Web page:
The advent of post-modern times and its implication on the lives and identities of peoples who bore the brunt of some 500 years of colonial history, reinforces the need to re-generate appreciation and renewal of traditional cultural practices and values. Such consciousness is seen to principally counteract the global and hegemonizing influence of western art and popular culture, imbedded not only in political and economic infrastructures modeled after the west, but more importantly, on the cultural and social institutions that have been established as emblems of human cultivation, progress and modernity.
It is in this regard that centers and programs for cultural and artistic research that now exist in the modern institutions of learning as well as cultural and artistic agencies in Asia can be of great and indispensable relevance. Their immediate mission to document and �preserve� the historical past in terms of expressive practices and unique cultural paradigms for human existence can provide a new enlightenment, alternative ideologies, and directions not only in the pursuit of knowledge and artistic excellence, but in the actual application of tradition-derived artistic wisdom in modern creative expression.
Focusing on the musical arts as a principal agency in culture change, the present global environment continues to challenge and obfuscate thrusts towards cultural re-generation and revitalization outside western frontiers- geographically, ideologically, philosophically, and culturally. For one, the institutionalization of the study and understanding of traditional Asian musical arts, stemmed from the western concept of comparative musicology, now academically known as ethnomusicology, which from the very beginning, marginalized all other musics outside the western art music tradition. Today, modern research centers in traditional music trace their pedigree from the western concept of museum conservation and artifact preservation in the purview of anthropological practice.
Since modern scholarship and academic research in the traditional music cultures was introduced in Asia, institutions have been established with a variety of perspectives vis-�-vis the state of knowledge, dissemination, and practice in each national and cultural environments. These perspectives emanate from such branches of studies as history, philosophy, theory, practice, and education, focused on the concern on the conservation and transmission of musical traditions in Asia. The variety of missions, goals and objectives of these institutions, reflect visions of both the national polity as well local communities and the experts and culture bearers themselves, on whose views and activities the future of Asian cultural life are significantly anchored. On a more pragmatic and practical level, these institutions have also created their own methodologies in gaining knowledge and information, as well as practical mechanisms in disseminating and utilizing these knowledge and information to contemporary society (national, regional, and global) in the fields of scholarship; musical practice � both creative and performative; education; and mass communication. Most of these institutions have been operating independently of each other and developing their own operational structures vis-�-vis their perceived needs in their immediate social environments. Although cursory and occasional information on these different institutions have been shared in conferences and fora, current aspirations to collectively gain knowledge of musical cultures of Asia among Asians for greater appreciation of historical kinships and the sharing of identities and cultural patrimonies need to establish mechanisms by which programs in musical documentation and conservation can be linked together and be able to share materials and resources that could assist and enhance the work of each individual institution, through institutionalized dialogue and exchange. Such dialogue and exchange is envisioned to effect a larger and more composite view of Asian musical life, in terms of history and practice � traditional and contemporary.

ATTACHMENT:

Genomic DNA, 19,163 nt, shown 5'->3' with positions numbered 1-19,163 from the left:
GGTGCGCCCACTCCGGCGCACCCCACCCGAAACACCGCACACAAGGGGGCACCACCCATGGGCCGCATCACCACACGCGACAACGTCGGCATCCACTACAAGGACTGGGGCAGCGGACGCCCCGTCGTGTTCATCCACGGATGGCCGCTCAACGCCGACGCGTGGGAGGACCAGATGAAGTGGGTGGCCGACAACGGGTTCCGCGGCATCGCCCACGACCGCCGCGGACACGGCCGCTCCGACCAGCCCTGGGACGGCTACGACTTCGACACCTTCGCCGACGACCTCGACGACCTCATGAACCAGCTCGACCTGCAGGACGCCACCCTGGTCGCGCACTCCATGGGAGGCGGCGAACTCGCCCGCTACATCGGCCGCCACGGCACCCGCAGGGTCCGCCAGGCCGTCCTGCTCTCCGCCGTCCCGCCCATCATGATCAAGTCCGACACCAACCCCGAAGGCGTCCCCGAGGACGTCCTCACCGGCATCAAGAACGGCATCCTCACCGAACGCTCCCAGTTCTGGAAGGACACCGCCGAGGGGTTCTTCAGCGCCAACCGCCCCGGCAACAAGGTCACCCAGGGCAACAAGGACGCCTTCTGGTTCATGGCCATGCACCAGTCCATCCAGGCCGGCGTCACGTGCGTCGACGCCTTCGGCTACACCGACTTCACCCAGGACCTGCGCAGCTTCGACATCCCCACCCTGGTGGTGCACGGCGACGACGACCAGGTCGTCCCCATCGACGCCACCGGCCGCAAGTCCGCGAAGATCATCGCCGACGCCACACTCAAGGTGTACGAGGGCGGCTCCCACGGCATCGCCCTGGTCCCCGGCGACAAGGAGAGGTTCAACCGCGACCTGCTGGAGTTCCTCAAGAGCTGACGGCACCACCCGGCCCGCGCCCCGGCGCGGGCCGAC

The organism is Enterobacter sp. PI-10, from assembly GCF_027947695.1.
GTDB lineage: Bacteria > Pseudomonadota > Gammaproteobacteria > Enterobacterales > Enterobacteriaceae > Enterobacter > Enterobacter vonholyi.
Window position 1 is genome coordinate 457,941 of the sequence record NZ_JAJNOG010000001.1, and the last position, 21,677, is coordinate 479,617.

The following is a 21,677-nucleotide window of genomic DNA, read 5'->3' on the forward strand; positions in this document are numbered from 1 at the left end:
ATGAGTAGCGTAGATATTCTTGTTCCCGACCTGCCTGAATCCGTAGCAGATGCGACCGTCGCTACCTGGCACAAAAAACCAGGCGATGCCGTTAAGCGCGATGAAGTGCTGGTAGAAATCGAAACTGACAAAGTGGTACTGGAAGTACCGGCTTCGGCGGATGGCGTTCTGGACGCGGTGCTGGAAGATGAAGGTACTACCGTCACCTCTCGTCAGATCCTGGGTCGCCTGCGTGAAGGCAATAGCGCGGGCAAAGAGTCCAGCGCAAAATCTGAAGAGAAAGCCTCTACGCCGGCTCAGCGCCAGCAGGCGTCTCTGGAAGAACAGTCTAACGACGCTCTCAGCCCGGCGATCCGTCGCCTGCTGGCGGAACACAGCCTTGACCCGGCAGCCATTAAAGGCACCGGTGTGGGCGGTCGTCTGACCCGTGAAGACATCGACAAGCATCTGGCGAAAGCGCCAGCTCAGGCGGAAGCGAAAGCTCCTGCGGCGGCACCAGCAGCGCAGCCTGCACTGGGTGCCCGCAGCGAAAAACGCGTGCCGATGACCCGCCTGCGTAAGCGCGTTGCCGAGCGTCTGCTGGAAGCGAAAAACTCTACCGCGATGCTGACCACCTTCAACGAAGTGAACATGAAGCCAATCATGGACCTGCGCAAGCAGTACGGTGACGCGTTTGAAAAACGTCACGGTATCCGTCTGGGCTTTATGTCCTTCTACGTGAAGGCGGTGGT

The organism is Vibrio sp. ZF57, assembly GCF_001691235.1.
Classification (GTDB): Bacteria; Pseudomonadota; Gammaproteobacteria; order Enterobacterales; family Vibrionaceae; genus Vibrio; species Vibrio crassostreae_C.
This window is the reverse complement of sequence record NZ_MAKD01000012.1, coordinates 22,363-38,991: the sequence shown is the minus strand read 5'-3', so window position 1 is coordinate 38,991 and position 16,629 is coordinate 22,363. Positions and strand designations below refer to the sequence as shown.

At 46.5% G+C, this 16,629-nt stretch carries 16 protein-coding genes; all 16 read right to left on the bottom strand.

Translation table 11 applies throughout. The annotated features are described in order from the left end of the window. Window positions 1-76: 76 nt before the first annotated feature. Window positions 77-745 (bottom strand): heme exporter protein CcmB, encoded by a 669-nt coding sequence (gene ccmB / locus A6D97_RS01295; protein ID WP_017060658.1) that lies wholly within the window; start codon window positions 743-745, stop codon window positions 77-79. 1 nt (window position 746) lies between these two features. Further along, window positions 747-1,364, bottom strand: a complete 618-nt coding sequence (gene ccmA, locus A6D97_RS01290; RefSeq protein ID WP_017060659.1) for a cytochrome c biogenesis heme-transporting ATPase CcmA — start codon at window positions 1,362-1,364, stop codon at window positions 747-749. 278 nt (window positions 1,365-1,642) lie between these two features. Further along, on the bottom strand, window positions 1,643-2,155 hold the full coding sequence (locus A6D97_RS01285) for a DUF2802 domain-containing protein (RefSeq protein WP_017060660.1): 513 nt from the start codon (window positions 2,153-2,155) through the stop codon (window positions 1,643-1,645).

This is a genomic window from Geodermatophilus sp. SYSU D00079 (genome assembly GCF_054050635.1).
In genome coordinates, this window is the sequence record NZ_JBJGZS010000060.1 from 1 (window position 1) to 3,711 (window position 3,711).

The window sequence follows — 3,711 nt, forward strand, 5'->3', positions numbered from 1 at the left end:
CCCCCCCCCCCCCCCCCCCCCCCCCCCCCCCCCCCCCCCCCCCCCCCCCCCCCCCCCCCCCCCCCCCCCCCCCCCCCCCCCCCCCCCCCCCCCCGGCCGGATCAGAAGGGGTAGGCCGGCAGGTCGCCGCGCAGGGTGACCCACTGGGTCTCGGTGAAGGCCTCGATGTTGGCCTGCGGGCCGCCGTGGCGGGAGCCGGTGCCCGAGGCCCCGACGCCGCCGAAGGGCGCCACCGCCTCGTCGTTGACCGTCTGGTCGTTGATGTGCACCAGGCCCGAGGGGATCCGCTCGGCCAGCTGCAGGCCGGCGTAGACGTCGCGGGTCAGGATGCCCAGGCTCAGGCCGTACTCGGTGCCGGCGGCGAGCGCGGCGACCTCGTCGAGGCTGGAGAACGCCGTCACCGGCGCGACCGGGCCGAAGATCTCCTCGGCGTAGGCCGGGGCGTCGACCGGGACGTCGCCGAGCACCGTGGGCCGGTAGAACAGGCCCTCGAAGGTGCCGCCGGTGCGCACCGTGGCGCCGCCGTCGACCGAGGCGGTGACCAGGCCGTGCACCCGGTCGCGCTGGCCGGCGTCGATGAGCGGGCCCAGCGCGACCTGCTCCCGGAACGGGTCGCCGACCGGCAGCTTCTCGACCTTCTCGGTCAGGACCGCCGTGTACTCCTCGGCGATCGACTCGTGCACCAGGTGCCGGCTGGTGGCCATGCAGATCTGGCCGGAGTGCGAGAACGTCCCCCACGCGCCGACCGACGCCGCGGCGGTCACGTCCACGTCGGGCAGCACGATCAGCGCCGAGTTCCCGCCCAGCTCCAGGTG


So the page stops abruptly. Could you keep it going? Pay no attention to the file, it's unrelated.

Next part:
It is in this regard that UP Center for Ethnomusicology whose Jose Maceda Collection has been recently inscribed in the UNESCO Memory of the World Register, proposes to organize and host a formal dialogue in the form of a conference �symposium among selected music research centers in Asia. Taking off from the achievements of the UP Center for Ethnomusicology since its beginnings some fifty years ago, especially in bringing about new perspectives and understanding of musical traditions in Asia in the fields of music scholarship, composition, and education , this project seeks to dialogue with experts and their institutions in the region with similar activities and objectives. The project is aimed at directly addressing the issue of how Asians look at their own musical heritage in the 21st century. As the main agencies for providing the source materials for the knowledge and learning about Asian traditions, research centers in Asia need to define and continuously re-assess their relevance to contemporary Asian society outside the western paradigms of cultural conservation.